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As with our usual tradition of stalking our fave celebs and past blog features, we took a look around the gram and chronicled what we saw our Bellyitch Bumpwatch alums and family doing….’cause we’re just nosy like that.

Come on, admit it! You like seeing what the stars do on their spare and down time too, right!?! So…here is a tiny round up. We may update it a bit later.

Gisele had a great spread so good the kids couldn’t resist!

Thank you God ❤️?❤️ Obrigada Deus #happythanksgiving

A photo posted by Gisele Bündchen (@gisele) on



Ciara was expressing her gratitude for her son Future Zahir and new husband Russell Wilson

Grateful For My 2 Angels and Our Growing Family ❤️ #HappyThanksgiving

A photo posted by Ciara (@ciara) on



Hillary Scott was wishing us all a Happy Turkey Day!

Happy sleepy, lazy, THANKFUL Turkey Day! ??

A photo posted by Hillary Scott (@hillaryscottla) on

Tamera Mowry-Housley bragged on her husband Adam Housley’s greens cooking skills

Yaaas! My man cooks greens ? ?And yes! They are bomb! #HousleyThanksgiving

A photo posted by tameramowrytwo (@tameramowrytwo) on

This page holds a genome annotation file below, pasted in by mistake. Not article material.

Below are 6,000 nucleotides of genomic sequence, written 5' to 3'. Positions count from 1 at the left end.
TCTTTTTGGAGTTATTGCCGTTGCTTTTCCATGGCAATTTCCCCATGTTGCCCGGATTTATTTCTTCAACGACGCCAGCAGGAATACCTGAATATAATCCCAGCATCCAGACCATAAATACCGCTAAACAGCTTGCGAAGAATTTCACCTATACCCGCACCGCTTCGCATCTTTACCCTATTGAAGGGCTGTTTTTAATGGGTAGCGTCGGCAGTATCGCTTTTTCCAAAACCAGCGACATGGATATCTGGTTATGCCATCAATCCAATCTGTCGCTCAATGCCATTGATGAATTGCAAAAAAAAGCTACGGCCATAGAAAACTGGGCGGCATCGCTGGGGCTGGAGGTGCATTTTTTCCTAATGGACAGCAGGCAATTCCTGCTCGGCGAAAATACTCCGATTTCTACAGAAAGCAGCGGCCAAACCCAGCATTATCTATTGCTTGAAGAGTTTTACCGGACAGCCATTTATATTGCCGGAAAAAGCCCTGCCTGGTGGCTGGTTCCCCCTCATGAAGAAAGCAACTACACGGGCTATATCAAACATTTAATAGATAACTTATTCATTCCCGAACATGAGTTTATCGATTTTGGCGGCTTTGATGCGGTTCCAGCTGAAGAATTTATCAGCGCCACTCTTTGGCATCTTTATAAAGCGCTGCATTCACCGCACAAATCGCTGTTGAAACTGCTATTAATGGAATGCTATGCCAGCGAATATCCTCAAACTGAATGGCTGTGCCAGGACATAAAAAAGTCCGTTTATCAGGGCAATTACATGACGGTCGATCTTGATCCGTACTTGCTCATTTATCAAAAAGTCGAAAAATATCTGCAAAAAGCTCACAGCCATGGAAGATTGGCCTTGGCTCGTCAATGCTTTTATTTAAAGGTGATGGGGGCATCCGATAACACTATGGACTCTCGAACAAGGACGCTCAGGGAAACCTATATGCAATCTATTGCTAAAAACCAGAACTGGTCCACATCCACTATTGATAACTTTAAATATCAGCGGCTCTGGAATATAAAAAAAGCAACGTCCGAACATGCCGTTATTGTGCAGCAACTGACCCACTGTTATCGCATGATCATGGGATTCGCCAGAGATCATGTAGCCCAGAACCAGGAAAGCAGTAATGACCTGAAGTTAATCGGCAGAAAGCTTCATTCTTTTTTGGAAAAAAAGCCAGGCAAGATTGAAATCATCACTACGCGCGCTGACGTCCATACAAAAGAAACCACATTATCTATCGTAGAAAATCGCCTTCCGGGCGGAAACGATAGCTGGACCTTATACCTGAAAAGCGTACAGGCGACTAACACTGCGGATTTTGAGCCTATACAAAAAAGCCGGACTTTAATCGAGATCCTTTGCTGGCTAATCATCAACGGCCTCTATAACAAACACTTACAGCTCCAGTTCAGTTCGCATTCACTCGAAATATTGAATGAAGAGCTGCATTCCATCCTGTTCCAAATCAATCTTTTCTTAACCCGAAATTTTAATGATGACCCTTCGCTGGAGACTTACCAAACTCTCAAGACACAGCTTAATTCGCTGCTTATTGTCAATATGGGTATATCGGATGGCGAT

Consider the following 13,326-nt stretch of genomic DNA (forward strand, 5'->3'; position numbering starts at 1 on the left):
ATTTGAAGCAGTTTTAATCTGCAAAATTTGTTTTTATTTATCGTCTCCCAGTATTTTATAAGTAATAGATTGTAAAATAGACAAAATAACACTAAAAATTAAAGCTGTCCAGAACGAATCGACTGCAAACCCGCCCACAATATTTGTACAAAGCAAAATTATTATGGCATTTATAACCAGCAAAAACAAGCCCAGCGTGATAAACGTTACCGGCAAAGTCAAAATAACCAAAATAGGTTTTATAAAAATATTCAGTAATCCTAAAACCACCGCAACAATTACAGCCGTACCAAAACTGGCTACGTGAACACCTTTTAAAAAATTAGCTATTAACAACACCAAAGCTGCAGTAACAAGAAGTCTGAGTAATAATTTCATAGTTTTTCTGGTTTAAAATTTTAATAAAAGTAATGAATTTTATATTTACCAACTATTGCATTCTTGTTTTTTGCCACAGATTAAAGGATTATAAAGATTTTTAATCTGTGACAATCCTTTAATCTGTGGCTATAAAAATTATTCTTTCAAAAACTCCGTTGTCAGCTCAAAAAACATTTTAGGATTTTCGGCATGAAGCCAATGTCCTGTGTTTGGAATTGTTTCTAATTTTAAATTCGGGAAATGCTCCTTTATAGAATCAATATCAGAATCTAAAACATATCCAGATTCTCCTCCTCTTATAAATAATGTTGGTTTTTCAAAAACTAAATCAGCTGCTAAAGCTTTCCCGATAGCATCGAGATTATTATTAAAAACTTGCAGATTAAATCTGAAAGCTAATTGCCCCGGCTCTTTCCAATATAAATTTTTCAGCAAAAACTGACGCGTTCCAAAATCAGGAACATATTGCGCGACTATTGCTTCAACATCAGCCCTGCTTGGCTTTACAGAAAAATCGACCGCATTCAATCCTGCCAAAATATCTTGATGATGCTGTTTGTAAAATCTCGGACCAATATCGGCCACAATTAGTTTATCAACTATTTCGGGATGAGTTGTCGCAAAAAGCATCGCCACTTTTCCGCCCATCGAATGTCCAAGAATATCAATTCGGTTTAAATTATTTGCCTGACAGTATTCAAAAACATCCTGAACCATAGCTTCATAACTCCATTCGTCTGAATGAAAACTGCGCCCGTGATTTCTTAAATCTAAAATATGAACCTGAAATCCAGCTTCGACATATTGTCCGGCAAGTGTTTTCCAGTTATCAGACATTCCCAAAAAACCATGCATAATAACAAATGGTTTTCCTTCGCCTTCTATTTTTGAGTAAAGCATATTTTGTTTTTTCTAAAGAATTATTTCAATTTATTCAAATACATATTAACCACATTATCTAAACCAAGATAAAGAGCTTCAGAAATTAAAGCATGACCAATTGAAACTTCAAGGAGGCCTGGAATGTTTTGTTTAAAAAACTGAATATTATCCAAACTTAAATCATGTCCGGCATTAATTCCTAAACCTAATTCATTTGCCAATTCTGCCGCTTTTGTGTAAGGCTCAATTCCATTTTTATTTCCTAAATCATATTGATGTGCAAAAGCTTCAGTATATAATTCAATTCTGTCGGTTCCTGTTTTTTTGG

Ashlee Simpson Ross’ husband Evan Ross does too!

Happy Thanksgiving ? thankful for my man making yummy collard greens!

A photo posted by Ashlee Simpson Ross (@ashleesimpsonross) on

Christina Milian was serving up food to the homeless and less fortunate!



Reese Witherspoon looked like the perfect Homemaker!

Fire up the ovens, y’all! It’s turkey time!!! ??? Who else is cooking RIGHT now?! ❤️ @DraperJames #HappyThanksgiving

A photo posted by Reese Witherspoon (@reesewitherspoon) on



Tia Mowry had an awesome table setting!

Happy Thanksgiving ??

A photo posted by tiamowry (@tiamowry) on



Ali Landry’s daughter was cooking up a storm too!

My little helper! She is on soufflé duty? #mealprep #thanksgiving

A photo posted by Ali landry (@alilandry) on